Thank you so much for clearing the misconceptions of Supply and Demand trading.
    Your explanations contains much fresher air and crystal clear.

    • ForexMentorOnline

      Np Tasir, glad you found the article helpful 🙂

      I have a book coming out at the end of December that goes into more detail as to how money actually gets made in the forex markets and why retail traders typically tend to lose money.

      The book will be sent to all the people who have subscribed to my daily support and resistance level service, i see that you have signed up too but have not confirmed your subscription, if your interested in receiving this book along with the support and resistance levels please find the confirmation email and confirm your subscription.

  2. Chippy

    Finally someone who also sees the S/D common fallacy. For years I have been asking S/D gurus how pending orders can move price….

    Are you selling your book soon?

    • ForexMentorOnline

      Its no use chippy, these gurus and their followers are too caught up in understanding the illusion of the markets rather than the reality, I tried to tell the traders on panoramia’s thread over at forex factory that pending orders cannot move price but they simply ignored the message.

      I released the book last month, I will have another book coming in the next couple of months which will be packaged with the Zero Sum Fun book, if you’ve already purchased Zero Sum Fun you’ll be able to get the next book at a discounted price.

  3. Rob

    I have been trading for about 8 months now, and when I came across this concept of Supply and Demand, it immediately caught my attention. Except when I started doing my research, out of all of the articles that I read, I couldn’t bring myself to FULLY agree with ONE of them. Further research had brought up the name Sam Seiden a lot, so I figured I would check him out. The man seems to know what he’s talking about but these exact questions that you have answered here, were lingering in the back of my mind. He mentions a LOT that pending orders move the markets… and me as a very novice trader felt almost stupid, to think anything otherwise, simply because he was a floor trader so he must know what he is talking about. After reading this, I realize that it is NOT the pending orders that move the markets, it is when these orders are actually FILLED. I read a lot of comments and he confused a lot of people with this. Running into this article really made me realize that, him and quite a few other “mentors” either don’t know what they’re talking about or simply don’t know how to relay the message to the people properly. By the way, I 100% agree with everything in this article! Teaches me not to be so naive.. THANKS GUYS!!!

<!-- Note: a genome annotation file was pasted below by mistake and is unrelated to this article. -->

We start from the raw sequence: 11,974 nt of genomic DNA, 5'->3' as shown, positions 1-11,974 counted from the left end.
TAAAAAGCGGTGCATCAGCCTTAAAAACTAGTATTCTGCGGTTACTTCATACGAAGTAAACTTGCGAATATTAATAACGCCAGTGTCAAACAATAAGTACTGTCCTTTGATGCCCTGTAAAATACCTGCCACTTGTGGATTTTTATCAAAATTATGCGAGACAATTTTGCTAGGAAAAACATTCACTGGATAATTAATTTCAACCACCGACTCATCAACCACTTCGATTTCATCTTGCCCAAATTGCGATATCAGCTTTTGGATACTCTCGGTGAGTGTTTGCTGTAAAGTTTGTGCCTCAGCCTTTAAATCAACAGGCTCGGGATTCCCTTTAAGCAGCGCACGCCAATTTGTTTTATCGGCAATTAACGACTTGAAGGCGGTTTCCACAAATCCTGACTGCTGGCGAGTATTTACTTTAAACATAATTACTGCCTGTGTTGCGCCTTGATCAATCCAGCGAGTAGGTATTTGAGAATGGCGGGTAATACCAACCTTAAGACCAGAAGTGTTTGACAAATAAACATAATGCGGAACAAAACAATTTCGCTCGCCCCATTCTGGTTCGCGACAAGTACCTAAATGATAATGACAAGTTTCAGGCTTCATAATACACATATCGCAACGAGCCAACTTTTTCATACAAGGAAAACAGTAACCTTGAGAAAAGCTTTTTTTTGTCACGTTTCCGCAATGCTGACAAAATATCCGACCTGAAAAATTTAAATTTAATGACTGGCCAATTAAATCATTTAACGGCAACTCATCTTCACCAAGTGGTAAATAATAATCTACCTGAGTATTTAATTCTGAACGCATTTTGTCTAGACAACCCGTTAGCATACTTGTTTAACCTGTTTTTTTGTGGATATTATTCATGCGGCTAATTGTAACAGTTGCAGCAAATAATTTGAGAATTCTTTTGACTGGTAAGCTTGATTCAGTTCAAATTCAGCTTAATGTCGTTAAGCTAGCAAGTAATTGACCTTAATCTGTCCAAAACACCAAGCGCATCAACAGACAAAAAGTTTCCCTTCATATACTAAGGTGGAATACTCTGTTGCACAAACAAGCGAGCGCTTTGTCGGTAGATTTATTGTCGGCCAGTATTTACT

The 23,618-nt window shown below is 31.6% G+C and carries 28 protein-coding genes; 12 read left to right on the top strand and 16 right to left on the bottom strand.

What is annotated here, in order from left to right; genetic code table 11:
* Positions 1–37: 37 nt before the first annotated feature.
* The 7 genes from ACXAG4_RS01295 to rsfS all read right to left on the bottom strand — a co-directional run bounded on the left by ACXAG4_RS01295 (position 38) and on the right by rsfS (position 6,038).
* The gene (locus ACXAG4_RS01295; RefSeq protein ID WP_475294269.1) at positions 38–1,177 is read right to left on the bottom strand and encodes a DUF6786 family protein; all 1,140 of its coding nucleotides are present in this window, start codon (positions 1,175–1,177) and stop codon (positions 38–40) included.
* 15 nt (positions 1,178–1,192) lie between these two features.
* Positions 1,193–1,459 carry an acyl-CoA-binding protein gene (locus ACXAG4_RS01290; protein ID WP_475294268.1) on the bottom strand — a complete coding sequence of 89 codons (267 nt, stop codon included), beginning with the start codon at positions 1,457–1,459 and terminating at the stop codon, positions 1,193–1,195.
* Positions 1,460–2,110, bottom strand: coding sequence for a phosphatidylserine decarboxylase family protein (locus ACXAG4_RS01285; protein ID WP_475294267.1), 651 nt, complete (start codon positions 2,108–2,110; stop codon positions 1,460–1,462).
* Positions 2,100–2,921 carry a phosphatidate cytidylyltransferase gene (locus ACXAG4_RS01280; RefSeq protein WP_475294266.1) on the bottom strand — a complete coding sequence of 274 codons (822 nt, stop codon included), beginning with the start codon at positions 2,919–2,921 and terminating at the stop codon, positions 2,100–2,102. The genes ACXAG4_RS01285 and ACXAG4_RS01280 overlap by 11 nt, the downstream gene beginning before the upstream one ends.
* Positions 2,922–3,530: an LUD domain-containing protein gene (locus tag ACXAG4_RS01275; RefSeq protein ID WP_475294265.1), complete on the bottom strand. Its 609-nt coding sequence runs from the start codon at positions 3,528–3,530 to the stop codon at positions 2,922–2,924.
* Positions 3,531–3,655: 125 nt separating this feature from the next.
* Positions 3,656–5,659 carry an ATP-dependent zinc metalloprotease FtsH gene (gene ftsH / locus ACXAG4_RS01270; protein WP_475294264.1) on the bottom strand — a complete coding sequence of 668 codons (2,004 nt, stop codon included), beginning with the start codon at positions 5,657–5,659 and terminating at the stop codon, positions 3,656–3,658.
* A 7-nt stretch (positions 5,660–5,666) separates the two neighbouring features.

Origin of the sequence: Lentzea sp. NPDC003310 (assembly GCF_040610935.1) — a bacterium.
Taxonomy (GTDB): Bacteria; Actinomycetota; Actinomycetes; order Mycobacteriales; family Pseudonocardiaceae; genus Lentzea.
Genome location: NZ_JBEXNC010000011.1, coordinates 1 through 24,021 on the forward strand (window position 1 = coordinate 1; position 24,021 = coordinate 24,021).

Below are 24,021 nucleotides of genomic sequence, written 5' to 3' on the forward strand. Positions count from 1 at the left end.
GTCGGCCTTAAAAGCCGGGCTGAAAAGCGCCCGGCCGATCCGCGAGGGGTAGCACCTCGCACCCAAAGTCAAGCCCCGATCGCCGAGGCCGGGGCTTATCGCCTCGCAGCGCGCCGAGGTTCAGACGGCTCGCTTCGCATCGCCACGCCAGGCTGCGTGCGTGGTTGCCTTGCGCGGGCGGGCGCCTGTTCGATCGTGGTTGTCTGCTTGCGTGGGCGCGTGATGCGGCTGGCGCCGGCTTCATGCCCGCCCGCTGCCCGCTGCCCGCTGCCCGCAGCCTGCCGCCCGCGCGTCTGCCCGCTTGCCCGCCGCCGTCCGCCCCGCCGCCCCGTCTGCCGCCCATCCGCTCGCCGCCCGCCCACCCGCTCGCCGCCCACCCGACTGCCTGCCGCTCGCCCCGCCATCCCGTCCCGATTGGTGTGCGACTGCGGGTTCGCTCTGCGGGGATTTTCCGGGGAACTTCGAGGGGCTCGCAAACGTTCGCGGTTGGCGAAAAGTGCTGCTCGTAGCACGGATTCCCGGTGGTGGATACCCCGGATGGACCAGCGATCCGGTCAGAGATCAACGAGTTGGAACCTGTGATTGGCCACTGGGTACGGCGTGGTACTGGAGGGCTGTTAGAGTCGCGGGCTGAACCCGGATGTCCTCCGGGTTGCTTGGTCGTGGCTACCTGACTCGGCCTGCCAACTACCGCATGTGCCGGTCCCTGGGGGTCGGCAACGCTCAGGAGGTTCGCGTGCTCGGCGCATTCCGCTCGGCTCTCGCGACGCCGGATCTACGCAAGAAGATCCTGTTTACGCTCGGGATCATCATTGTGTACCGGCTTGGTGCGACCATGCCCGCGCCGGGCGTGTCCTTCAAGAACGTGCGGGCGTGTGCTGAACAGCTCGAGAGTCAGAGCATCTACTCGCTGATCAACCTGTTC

4. Pingback: A Simple Supply And Demand Indicator You Can Use On MT4 - ForexMentorOnline– ForexMentorOnline

  5. Kadamash

    You guys have no idea lol
    Supply and demand is so real. The realest concept in trading. Its the only thing that makes sense in buying and selling anything. You guys must be the “confirmation traders ” who are to scared to trade against price when its opposing with force……………..or maybe you are “chart patten” traders or even “fibbonachi” traders lol those conecpts are a pile of trash. Google fibbonachi and then explain what the hell that has to do with buying and selling anything.

    Trendlines, fibbonachi, chart patterns are all illusions. They dont exist in buying and selling, so why put them on your chart. Trading isnt that complicated so why complicate it?

    Do your research on supply and demand properly and put into practise. You will be suprised and scared of how real it really is. Only thing that makes sense.

    Please do your

    • ForexMentorOnline

      Err Kadamash, I’m not sure where this attack has come from, this whole site is about teaching people that buying and selling is the only thing to focus on in the market, I’ve never said supply and demand doesn’t exist, I said the theory behind supply and demand trading which Sam Sedien promotes is incorrect, because its based on a set of assumptions which dont make senese with how things work in the market. Nobody on this site is a pattern trader or fibonacci trader, in fact if you read my fibonacci article you’ll see I even say fibonacci levels dont exists and the people who use them are simply trading illusions, so saying I have no idea about the market is stupid.